September 8, 2010
by Nile Gardiner
Democrats in Congress are no longer asking themselves whether this is going to be a bad election year for them and their party. They are asking whether it is going to be a disaster. The GOP pushed deep into Democratic-held territory over the summer, to the point where the party is well within range of picking up the 39 seats it would need to take control of the House. Overall, as many as 80 House seats could be at risk, and fewer than a dozen of these are held by Republicans.
Political handicappers now say it is conceivable that the Republicans could also win the 10 seats they need to take back the Senate. Not since 1930 has the House changed hands without the Senate following suit.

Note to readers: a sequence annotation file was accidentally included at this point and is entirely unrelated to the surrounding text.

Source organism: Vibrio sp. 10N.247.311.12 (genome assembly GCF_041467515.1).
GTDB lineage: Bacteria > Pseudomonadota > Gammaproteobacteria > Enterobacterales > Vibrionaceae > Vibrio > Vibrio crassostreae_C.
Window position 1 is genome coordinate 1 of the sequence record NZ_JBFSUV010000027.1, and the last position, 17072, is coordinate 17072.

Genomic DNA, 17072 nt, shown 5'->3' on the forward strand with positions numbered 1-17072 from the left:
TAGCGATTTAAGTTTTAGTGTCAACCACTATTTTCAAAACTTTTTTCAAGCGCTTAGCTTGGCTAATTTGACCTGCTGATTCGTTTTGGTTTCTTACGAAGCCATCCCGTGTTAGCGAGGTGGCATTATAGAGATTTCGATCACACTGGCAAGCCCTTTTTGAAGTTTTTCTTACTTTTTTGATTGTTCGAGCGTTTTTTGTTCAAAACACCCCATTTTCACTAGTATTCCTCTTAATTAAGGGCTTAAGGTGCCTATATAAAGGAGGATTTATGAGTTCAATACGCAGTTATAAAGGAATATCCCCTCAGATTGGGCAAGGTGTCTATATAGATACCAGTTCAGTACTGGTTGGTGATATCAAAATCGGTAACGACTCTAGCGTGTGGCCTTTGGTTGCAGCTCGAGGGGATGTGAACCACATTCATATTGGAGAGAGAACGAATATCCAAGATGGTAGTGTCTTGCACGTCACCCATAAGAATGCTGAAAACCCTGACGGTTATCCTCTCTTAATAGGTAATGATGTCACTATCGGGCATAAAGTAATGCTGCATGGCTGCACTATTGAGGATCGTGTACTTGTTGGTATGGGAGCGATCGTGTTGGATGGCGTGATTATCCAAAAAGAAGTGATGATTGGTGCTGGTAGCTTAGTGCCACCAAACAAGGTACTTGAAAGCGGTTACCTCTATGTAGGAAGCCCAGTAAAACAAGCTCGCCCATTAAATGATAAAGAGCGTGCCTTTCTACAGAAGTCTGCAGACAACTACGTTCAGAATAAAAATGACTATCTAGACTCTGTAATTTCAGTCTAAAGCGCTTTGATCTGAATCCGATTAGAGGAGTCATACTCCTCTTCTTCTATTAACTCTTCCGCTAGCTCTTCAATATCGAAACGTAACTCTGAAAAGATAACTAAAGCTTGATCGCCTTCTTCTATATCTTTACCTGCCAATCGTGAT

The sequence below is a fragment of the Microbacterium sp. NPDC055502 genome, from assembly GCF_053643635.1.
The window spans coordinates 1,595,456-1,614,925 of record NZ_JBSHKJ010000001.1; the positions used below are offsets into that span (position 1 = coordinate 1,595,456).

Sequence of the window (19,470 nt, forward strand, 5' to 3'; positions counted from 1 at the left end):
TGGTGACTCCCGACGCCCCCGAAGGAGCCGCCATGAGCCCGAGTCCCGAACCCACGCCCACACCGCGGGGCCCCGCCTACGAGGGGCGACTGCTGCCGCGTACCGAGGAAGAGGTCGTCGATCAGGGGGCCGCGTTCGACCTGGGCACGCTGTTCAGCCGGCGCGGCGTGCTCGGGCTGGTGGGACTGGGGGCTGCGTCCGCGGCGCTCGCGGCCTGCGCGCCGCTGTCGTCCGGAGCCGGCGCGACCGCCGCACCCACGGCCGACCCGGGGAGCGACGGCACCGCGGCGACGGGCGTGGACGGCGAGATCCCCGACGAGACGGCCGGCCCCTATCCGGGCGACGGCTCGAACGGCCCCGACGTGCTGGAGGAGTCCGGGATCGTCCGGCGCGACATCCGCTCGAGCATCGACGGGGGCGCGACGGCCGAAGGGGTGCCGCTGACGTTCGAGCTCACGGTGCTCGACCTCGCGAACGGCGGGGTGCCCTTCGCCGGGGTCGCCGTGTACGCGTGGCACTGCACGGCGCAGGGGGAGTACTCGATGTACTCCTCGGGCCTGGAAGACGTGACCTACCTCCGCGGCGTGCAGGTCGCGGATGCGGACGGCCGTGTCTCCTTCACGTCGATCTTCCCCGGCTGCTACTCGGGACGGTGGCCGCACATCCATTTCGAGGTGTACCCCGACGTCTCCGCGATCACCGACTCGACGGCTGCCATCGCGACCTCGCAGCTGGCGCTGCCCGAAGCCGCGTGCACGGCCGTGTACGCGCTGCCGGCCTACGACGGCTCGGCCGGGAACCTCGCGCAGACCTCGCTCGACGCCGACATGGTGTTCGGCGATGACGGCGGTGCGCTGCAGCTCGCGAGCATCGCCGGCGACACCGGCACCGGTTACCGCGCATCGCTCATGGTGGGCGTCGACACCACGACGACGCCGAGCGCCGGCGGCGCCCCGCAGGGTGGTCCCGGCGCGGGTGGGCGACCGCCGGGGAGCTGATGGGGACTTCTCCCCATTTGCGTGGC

Is this a piece from National Review, The Weekly Standard, The Wall Street Journal or Fox News.com, all major conservative news outlets in the United States? No. It’s a direct quote from yesterday’s Washington Post, usually viewed by conservatives as a flagship of the liberal establishment inside the Beltway. The fact The Post is reporting that not only could Republicans sweep the House of Representatives this November, but may even take the Senate as well, is a reflection of just how far the mainstream, overwhelmingly left-of-centre US media has moved in the last month towards acknowledging the scale of the crisis facing the White House.
To its credit, The Washington Post has generally been ahead of the curve compared to its main competitors such as The New York Times in reporting President Obama’s travails, but its striking front page coverage of the “Democrats’ plight” and talk of a possible GOP Senate win (regarded as fantasy just a fortnight ago) was a bold step for a publication that is probably read in every office of the Obama administration.